6) 
Where do you live?

7) 
Can I be a Tooth Fairy?

8) 
Why didn't you come and get my tooth?

9) 
How do you know my name and where I live?

10) 
Do animals lose their teeth? If so, do you collect those teeth?

11)
Is there more than one Tooth Fairy?

12) 
How old are you?

13)
How do you get my tooth without waking me up?

14) 
How did you become The Tooth Fairy?



IV. Finally, check the real Tooth Fairy answers at the end of the post. The answers are on the same site and the answers are really creative.

 
Taken from the awesome and creative site http://www.toothfairyland.com/TFLwrite.html


What do you do with all the teeth?
The Tooth Fairy Helpers put the teeth in special boxes designed just for each child's lost teeth. We use the teeth to build just about everything at Tooth Fairyland. Sometimes the teeth shine so bright, you can see them as stars at night. You can even pick out and name your own star.  Look Here:  Name a Star  

How do you get through windows?
Part of being The Tooth Fairy is that I have special magic. I can use my magic to go right through your window. But it only works if you are sleeping. 

I lost a tooth, and I can't find it. Will you still come visit me?
Of course I will. As long as the tooth is lost, the Tooth Fairy will know about it. Usually I will dispatch Tooth Fairy Helper Argyle to find the lost tooth. He is the best lost tooth finder in all of Tooth Fairyland. Often a child will write a special note for me and leave that note under the pillow. Here at Tooth Fairyland a note from a child is just as magical as the lost tooth. 

How do you travel from house to house?
I'm a magical fairy and I travel on the mystical energy of fairy flight. Sometimes you can see the trail I leave way up in the sky when the night is as dark as it is going to get. But, most children are fast asleep at this hour of the night. 

Where do you get all your money to trade for the teeth?
There are several secret and loving adults that have a lot of money. They give money to me so I can trade it for your lost teeth. Maybe one day when you get older you will be able to donate money to me so I can trade it for other children's teeth. 


Where do you live?
I live at Tooth Fairyland -- hidden away up in the sky. 
Can I be a Tooth Fairy?
Maybe one day, you can be a Tooth Fairy Helper. But, those are jobs for grown ups. For now, I need you to be a child. You should enjoy growing up, making friends, learning at school, and ALWAYS be sure to take care of your teeth.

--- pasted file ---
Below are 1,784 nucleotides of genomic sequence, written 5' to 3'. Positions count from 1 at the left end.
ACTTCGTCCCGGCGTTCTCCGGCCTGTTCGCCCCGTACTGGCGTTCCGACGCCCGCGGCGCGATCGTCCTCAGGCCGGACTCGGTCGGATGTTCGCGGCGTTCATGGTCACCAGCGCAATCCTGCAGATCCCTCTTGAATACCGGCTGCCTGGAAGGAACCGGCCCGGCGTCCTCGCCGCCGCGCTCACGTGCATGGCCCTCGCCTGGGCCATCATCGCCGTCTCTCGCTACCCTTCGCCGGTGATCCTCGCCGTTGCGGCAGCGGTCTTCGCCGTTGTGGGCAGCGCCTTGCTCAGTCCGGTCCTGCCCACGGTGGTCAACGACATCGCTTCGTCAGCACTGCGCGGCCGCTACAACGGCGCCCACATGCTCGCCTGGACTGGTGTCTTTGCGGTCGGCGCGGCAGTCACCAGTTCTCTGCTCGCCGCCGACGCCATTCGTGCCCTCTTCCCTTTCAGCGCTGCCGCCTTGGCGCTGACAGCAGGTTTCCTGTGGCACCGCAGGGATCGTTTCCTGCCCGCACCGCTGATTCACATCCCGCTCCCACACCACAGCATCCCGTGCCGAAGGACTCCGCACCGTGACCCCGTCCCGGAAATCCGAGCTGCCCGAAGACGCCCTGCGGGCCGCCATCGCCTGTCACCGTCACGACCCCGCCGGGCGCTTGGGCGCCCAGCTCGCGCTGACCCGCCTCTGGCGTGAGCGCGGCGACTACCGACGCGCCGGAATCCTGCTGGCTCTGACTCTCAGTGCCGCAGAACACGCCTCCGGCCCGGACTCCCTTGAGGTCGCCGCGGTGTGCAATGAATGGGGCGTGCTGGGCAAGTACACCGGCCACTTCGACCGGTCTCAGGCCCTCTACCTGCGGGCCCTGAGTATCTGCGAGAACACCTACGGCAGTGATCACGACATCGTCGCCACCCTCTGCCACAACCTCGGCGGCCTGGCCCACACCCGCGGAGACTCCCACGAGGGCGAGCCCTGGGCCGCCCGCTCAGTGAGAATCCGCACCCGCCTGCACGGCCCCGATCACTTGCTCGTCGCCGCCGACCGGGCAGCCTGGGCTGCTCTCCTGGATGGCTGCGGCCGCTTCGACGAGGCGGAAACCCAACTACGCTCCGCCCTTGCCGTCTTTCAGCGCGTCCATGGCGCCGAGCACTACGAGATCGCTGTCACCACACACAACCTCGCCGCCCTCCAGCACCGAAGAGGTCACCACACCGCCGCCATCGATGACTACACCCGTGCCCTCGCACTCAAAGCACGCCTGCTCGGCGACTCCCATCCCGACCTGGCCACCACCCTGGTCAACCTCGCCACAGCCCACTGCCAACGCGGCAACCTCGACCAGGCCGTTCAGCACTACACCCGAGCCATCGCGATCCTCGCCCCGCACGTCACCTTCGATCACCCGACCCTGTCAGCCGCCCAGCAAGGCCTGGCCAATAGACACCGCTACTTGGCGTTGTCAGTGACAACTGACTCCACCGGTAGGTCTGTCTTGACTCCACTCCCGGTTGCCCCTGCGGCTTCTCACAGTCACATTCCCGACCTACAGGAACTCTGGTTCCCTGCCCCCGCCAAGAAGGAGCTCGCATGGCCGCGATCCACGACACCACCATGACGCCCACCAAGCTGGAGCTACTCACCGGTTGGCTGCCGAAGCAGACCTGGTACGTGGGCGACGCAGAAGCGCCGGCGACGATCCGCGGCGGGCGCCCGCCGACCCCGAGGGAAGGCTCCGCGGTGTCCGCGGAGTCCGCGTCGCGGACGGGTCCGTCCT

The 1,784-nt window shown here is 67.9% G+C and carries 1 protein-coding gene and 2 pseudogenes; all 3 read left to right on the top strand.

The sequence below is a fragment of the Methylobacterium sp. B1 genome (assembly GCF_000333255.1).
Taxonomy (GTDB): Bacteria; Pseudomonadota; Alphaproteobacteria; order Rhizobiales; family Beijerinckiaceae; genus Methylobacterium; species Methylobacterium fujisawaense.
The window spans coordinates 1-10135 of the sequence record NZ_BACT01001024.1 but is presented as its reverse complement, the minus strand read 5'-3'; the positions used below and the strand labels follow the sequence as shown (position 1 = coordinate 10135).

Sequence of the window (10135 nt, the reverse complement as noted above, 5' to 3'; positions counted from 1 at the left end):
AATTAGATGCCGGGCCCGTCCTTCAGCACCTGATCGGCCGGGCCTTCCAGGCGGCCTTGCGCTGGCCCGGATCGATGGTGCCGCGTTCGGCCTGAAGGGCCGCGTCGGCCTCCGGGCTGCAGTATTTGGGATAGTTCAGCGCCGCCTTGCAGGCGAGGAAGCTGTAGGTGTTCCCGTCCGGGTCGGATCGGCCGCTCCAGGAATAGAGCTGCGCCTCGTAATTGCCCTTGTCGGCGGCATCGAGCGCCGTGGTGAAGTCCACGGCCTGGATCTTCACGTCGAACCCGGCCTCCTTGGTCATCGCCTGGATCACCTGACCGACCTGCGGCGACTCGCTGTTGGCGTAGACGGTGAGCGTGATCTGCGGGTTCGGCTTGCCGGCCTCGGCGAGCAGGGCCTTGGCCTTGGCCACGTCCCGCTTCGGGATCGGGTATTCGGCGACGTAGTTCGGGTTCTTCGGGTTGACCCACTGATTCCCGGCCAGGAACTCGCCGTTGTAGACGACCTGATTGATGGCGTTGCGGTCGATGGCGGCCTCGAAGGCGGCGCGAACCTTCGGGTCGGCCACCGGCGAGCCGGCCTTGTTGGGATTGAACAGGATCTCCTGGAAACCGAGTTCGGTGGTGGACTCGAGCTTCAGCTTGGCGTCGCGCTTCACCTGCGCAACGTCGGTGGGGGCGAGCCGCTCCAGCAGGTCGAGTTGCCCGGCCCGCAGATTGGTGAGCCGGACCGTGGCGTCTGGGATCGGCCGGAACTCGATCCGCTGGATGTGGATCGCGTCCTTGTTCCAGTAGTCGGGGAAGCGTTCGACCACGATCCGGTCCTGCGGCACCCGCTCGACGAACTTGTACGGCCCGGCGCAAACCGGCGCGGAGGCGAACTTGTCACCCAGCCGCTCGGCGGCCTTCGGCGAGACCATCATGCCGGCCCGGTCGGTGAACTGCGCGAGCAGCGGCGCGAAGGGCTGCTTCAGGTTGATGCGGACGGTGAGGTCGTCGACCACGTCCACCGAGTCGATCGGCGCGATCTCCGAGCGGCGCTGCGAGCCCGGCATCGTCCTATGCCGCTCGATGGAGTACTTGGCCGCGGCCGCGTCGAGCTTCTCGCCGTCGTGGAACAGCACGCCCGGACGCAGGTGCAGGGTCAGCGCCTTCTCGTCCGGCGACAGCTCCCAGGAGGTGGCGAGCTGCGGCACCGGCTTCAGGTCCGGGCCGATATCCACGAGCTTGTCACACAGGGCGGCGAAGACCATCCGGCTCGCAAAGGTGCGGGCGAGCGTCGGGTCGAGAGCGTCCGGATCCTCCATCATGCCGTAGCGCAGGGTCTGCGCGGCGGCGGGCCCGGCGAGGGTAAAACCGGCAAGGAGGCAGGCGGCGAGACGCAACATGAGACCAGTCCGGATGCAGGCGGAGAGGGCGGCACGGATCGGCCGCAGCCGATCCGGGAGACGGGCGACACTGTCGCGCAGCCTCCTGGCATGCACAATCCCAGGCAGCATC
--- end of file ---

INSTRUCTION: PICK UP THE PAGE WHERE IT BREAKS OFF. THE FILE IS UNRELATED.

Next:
Why didn't you come and get my tooth?
Even though I can fly as fast as Fairy Speed Eleven, I just can't get to every lost tooth in one night. Sometimes there are so many lost teeth to collect. Sometimes the weather (especially blizzards and hurricanes) causes me to have to slow down, and I get behind. Just remember to leave your tooth for me, and I will get to it. Sometimes I have to work overtime on the weekends to get caught up. But I'll always come and get your lost teeth. 

How do you know my name and where I live?
Tooth Fairyland is full of Tooth Fairy Helpers. One such helper is Tooth Fairy Helper Emma. She is the keeper of the names, address, and map books. Emma and the other Tooth Fairy Helpers who work with her spend their days and nights making sure they know all the children's names and where they live. Every night, before I go to collect teeth, Tooth Fairy Helper Emma gives me the list of names and addresses to visit. 

Do animals lose their teeth? If so, do you collect those teeth?
Many animals do lose their baby teeth. However, there is a completely different Animal Tooth Fairy who collects those teeth. And, believe it or not, he leaves special little treats for the animals to eat when they wake up. The Animal Tooth Fairy is so busy that I hardly ever get to see him. But sometimes we meet up for a healthy snack. 

Is there more than one Tooth Fairy?
Nope. I am the only Tooth Fairy for people. Remember that there is an Animal Tooth Fairy. 

How old are you?
I know I look like a child, but I am very very, very, very old. I'm so old, that I stopped counting. I don't really remember when my birthday is. But every year on January 1st, the Tooth Fairy Helpers and I celebrate my birthday. I'm so old that I can remember when people didn't even live in houses. 

How do you get my tooth without waking me up?
Part of being The Tooth Fairy is that I have Tooth Fairy Magic. Using my magic, I can move very quiet and very fast. So quiet and so fast that you don't wake up when I get your tooth...even if it is under your pillow!